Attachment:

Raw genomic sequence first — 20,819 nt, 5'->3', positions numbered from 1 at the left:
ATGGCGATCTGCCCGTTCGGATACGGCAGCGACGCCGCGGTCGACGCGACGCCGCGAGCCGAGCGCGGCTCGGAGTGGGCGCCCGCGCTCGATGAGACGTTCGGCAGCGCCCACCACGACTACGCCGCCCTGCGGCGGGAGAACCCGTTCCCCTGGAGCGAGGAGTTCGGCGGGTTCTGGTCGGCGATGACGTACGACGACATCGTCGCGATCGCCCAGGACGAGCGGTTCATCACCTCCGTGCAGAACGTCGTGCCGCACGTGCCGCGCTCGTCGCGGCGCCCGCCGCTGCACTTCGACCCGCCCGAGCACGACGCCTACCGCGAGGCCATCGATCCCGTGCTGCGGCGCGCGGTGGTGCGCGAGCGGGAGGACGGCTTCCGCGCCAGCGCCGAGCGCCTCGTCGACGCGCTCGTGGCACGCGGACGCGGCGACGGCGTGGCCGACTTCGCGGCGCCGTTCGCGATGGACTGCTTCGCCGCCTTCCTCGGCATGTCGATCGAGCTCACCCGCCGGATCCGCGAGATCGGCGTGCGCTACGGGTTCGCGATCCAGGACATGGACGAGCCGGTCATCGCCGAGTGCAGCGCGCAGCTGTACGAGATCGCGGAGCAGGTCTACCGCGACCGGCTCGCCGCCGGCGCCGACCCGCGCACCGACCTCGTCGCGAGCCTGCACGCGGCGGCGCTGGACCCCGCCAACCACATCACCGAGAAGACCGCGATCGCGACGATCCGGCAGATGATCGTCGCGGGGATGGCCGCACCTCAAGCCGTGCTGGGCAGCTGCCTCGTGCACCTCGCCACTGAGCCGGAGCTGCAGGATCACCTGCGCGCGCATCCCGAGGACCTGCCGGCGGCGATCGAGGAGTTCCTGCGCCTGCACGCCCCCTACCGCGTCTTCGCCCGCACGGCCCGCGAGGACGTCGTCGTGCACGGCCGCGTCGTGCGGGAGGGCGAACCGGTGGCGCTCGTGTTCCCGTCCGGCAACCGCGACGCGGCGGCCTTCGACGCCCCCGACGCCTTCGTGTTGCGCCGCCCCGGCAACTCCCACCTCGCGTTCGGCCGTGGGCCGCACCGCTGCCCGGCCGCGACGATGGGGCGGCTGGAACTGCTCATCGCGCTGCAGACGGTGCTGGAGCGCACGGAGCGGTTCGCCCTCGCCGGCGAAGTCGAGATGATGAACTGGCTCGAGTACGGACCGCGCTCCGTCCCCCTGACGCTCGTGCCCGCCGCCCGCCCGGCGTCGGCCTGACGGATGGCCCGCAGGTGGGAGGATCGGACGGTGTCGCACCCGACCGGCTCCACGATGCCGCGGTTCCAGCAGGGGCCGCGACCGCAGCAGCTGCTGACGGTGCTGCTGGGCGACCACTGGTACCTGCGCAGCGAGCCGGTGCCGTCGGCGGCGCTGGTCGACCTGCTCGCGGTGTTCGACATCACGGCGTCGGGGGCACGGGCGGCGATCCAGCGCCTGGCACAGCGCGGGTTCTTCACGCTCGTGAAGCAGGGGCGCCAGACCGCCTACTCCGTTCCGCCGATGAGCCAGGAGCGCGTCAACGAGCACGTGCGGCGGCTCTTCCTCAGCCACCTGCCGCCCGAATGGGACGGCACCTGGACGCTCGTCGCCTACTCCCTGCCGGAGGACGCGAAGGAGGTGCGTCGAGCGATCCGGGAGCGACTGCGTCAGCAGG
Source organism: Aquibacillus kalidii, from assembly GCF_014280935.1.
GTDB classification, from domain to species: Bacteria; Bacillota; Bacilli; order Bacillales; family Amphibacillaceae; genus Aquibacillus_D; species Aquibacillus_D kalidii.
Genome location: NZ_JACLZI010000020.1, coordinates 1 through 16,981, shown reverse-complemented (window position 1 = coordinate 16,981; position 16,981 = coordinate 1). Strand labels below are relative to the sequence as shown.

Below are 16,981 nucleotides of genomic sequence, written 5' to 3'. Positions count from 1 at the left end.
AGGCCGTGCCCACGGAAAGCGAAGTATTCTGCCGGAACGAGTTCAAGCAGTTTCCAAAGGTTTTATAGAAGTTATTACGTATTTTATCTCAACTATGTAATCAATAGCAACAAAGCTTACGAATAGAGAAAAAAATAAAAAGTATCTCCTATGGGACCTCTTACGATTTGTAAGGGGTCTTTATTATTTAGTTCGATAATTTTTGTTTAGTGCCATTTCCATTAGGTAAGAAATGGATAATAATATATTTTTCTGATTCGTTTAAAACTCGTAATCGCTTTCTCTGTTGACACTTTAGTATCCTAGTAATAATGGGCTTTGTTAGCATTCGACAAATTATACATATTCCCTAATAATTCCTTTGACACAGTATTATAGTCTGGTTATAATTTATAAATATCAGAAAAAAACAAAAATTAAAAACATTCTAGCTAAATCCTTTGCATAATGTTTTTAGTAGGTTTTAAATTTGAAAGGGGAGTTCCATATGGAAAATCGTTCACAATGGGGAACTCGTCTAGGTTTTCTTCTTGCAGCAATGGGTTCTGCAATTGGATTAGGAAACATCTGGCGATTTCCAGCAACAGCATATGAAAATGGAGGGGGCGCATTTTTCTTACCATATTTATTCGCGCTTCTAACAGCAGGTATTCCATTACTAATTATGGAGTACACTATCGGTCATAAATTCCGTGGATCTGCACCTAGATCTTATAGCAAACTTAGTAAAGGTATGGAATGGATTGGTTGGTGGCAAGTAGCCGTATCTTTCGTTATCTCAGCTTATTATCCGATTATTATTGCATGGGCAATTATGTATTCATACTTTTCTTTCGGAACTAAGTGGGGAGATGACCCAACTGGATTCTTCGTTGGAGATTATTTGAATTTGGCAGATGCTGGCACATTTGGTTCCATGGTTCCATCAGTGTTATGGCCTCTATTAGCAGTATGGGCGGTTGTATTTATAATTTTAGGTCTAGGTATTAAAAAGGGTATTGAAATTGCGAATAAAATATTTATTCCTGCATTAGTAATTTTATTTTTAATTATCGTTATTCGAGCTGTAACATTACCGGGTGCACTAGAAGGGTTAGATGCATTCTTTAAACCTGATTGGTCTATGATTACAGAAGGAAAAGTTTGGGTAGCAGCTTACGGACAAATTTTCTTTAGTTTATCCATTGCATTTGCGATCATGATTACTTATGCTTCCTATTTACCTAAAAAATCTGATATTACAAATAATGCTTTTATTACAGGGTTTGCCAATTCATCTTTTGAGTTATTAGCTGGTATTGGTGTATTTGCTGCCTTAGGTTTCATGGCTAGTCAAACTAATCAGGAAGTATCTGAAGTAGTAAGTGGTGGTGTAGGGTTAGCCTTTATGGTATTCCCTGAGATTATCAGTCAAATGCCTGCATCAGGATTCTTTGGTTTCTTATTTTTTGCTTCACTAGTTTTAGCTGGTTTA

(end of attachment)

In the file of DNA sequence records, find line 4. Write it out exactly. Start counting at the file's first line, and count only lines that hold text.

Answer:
GTDB classification, from domain to species: Bacteria; Bacillota; Bacilli; order Bacillales; family Amphibacillaceae; genus Aquibacillus_D; species Aquibacillus_D kalidii.